Hippie Culture

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  • Topic: Haight-Ashbury, San Francisco, Hippie
  • Pages : 5 (1896 words )
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  • Published : April 16, 2002
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The Hippie Culture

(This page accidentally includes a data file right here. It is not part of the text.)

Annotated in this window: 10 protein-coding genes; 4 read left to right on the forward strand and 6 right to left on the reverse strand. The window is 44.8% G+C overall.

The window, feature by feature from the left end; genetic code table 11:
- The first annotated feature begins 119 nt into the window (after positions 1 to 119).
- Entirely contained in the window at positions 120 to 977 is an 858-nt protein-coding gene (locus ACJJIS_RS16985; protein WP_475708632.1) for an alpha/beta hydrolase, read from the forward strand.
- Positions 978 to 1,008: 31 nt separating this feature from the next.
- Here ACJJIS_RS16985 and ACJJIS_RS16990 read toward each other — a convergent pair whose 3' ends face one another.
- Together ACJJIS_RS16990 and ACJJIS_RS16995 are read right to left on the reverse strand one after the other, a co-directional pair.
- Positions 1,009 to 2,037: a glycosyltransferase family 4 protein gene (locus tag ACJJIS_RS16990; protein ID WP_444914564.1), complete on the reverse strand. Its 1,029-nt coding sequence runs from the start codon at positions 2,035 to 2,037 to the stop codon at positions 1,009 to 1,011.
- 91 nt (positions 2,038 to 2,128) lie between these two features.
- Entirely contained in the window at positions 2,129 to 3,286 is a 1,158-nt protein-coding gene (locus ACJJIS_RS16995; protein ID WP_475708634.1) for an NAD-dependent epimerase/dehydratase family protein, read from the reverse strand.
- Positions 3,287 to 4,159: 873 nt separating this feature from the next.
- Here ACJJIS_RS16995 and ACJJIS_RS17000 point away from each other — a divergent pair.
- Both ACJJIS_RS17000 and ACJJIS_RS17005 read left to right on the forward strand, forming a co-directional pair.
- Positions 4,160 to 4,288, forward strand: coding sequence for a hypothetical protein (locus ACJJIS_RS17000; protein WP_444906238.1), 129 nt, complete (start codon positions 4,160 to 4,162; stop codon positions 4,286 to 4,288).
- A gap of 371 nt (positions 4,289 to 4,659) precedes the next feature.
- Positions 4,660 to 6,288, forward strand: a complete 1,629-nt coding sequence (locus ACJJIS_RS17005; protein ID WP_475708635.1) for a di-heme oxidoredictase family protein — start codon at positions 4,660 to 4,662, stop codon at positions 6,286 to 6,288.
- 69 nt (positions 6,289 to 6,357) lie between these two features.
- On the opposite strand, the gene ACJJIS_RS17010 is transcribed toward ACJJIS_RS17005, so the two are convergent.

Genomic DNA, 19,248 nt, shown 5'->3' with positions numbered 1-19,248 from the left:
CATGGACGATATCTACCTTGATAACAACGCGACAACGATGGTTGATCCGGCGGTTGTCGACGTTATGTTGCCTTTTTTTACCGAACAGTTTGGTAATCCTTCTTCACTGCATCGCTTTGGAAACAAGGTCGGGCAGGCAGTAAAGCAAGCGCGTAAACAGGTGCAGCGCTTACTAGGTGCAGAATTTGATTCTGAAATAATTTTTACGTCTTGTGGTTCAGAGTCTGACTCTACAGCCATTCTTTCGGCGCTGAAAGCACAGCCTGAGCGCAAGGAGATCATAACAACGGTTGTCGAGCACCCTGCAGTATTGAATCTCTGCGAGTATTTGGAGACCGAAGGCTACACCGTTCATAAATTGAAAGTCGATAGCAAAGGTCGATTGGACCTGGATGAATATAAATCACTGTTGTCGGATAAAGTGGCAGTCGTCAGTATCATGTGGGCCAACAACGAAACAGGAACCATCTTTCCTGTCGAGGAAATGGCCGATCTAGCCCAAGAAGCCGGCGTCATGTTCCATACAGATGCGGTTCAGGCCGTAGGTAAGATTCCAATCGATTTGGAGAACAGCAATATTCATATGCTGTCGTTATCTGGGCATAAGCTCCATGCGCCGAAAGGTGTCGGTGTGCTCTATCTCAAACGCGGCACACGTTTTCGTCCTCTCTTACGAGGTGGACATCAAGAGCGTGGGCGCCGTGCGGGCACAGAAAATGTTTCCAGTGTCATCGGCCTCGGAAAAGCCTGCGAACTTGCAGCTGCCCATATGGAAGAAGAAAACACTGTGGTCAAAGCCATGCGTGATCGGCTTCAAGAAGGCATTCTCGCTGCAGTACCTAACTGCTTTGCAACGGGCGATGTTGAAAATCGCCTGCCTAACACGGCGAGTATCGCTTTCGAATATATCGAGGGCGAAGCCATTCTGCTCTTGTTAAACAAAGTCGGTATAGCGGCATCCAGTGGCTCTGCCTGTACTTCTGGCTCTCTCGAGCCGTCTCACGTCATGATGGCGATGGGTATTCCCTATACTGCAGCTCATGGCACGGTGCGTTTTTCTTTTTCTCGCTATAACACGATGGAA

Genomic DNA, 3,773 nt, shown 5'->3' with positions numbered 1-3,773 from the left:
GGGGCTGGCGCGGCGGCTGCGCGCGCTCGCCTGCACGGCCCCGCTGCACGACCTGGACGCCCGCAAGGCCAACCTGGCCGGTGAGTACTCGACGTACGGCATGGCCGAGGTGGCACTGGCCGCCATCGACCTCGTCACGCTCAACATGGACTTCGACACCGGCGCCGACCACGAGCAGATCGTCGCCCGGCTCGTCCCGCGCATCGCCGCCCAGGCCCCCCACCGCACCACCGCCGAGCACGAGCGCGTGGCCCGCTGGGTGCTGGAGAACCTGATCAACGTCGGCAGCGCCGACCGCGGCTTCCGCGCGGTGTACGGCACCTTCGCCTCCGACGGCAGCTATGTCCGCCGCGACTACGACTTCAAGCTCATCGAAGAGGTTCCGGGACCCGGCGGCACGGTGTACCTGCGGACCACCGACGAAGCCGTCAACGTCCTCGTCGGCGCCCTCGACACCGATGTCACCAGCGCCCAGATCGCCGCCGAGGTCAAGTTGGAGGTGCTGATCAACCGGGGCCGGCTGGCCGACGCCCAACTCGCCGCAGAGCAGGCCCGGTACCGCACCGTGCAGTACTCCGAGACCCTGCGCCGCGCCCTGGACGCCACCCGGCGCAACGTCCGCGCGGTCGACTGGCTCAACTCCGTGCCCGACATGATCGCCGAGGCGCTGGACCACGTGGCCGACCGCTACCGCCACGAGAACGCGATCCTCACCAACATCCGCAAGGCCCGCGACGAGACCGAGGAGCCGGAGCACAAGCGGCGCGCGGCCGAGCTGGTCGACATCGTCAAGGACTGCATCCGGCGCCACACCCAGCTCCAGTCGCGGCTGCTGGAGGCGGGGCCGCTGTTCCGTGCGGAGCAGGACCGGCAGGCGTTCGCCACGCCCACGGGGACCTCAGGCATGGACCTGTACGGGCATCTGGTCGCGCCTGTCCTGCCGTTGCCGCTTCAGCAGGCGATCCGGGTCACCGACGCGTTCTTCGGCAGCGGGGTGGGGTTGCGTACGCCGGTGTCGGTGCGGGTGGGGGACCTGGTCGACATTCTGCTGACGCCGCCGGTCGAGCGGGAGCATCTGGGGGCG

Many generations have come and gone, and many have made an impact on American life. The Sixties were definitely one of those generations that left its mark in history. The people of this generation didn't follow the teachings of its elders, but rejected them for an alternative culture, which was their very own (Harris 14). This new subculture was such a radical society that it was given it's own name which is still used to this day. They came to be known as, the Hippies. The Hippie movement originated in San Francisco, California and spread across the United States, through Canada, and into parts of Europe (World Book), but the Hippie movement had its greatest influence in America. During the 1960's a radical subculture labeled as Hippies stunned America with their alternative lifestyle and radical beliefs. All Hippies were young, from the ages of 15 to 25(Worldbook). The young hippies split from their families for various reasons. Some rejected the idealistic views of their parents', some just wanted to free themselves from society's current norms, and others were simply outcasts, who could only fit in with the Hippie population. Most Hippies came from wealthy middle class families. Some people would say that these youngsters were spoiled and throwing their lives away, but to the Hippies this was the way of life and no one was going to tell them different. Hippies came from all over with various backgrounds to congregate in San Francisco on the corner of Haight Street and Ashbury Street, where the world got its first glimpse of this peculiar sub group. This corner which lies in the very center of San Francisco came to be known as the Haight Ashbury District. There was a tour bus that ran through the Haight- Ashbury District area in San Francisco called the Gray Line. The tours promotional brochure contained the statement: "The only foreign tour within the continental limits of the United States" (Stern 147). The Hippies were so different that the significant people in the city didn't like the idea of a large hippie community growing in their city. In the years of 1965 and 1966 the Hippies took over the Haight Ashbury district (Cavan 49). There they lived and spread their psychedelic theme through out the whole area. In the Haight Ashbury district there were two parks where the hippies would hang out, Golden Gate Park and Buena Vista Park. The more famous of the two parks was the Golden Gate Park (Cavan 43). The single most important event that put the Hippies on the map was held at the Golden Gate Park. It was called the Trips Festival. The Trips Festival was a weeklong festival designed to celebrate the LSD experience (Stern 148). LSD was said to be an intellectual tool to explore psychic ‘inner space,' a new source of kicks for thrill seekers, the sacramental substance of a far-out mystical movement or the latest and most frightening addiction to the list of mind drugs now available in the pill society being fashioned by pharmacology (Clark 59). Besides this festival dozens of other events took place at Golden Gate Park, some of which were free concerts by The Grateful Dead and Jefferson Airplane and Anti-War rallies held by Hippie political leaders. The other park is called the Buena Vista Park and is known for housing hippies at night and for socializing during the day. As the 1960's progressed, the youth in America united. "In 1969, 400,000 young people materialized for three dizzying days to listen to rock and blues music, to wear funny clothing or no clothes at all, to talk, sing, dance, clap hands, to drink beer or smoke pot and make love-but mostly to marvel again and again that they were all there together" (This Fabulous Century 64). This festival was held in a small town in up state New York and came to be called Woodstock, named after the town it was held in. One of the basic foundations of the Hippie movement was the excessive use of illegal drugs. The...
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